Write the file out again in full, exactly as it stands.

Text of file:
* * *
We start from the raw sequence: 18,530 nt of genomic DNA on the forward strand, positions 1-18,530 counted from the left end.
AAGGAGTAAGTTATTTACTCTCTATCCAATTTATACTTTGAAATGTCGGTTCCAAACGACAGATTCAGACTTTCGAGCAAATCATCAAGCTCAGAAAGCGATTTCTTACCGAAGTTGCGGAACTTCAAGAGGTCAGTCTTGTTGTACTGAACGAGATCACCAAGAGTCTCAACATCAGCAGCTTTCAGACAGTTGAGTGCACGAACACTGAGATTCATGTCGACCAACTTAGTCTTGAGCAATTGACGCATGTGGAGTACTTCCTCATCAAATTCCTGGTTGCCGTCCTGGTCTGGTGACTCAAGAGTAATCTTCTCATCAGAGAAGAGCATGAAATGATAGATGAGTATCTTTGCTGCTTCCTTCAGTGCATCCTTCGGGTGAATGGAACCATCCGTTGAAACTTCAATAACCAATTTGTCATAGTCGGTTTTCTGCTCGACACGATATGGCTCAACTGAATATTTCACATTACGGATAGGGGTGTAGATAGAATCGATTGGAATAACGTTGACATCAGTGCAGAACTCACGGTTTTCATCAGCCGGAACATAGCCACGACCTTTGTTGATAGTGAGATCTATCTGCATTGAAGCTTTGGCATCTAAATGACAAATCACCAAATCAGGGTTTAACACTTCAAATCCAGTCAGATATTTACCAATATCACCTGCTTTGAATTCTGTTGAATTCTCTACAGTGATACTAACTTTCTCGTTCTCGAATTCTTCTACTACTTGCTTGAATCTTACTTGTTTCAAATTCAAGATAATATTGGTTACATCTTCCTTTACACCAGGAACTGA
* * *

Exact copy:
We start from the raw sequence: 18,530 nt of genomic DNA on the forward strand, positions 1-18,530 counted from the left end.
AAGGAGTAAGTTATTTACTCTCTATCCAATTTATACTTTGAAATGTCGGTTCCAAACGACAGATTCAGACTTTCGAGCAAATCATCAAGCTCAGAAAGCGATTTCTTACCGAAGTTGCGGAACTTCAAGAGGTCAGTCTTGTTGTACTGAACGAGATCACCAAGAGTCTCAACATCAGCAGCTTTCAGACAGTTGAGTGCACGAACACTGAGATTCATGTCGACCAACTTAGTCTTGAGCAATTGACGCATGTGGAGTACTTCCTCATCAAATTCCTGGTTGCCGTCCTGGTCTGGTGACTCAAGAGTAATCTTCTCATCAGAGAAGAGCATGAAATGATAGATGAGTATCTTTGCTGCTTCCTTCAGTGCATCCTTCGGGTGAATGGAACCATCCGTTGAAACTTCAATAACCAATTTGTCATAGTCGGTTTTCTGCTCGACACGATATGGCTCAACTGAATATTTCACATTACGGATAGGGGTGTAGATAGAATCGATTGGAATAACGTTGACATCAGTGCAGAACTCACGGTTTTCATCAGCCGGAACATAGCCACGACCTTTGTTGATAGTGAGATCTATCTGCATTGAAGCTTTGGCATCTAAATGACAAATCACCAAATCAGGGTTTAACACTTCAAATCCAGTCAGATATTTACCAATATCACCTGCTTTGAATTCTGTTGAATTCTCTACAGTGATACTAACTTTCTCGTTCTCGAATTCTTCTACTACTTGCTTGAATCTTACTTGTTTCAAATTCAAGATAATATTGGTTACATCTTCCTTTACACCAGGAACTGA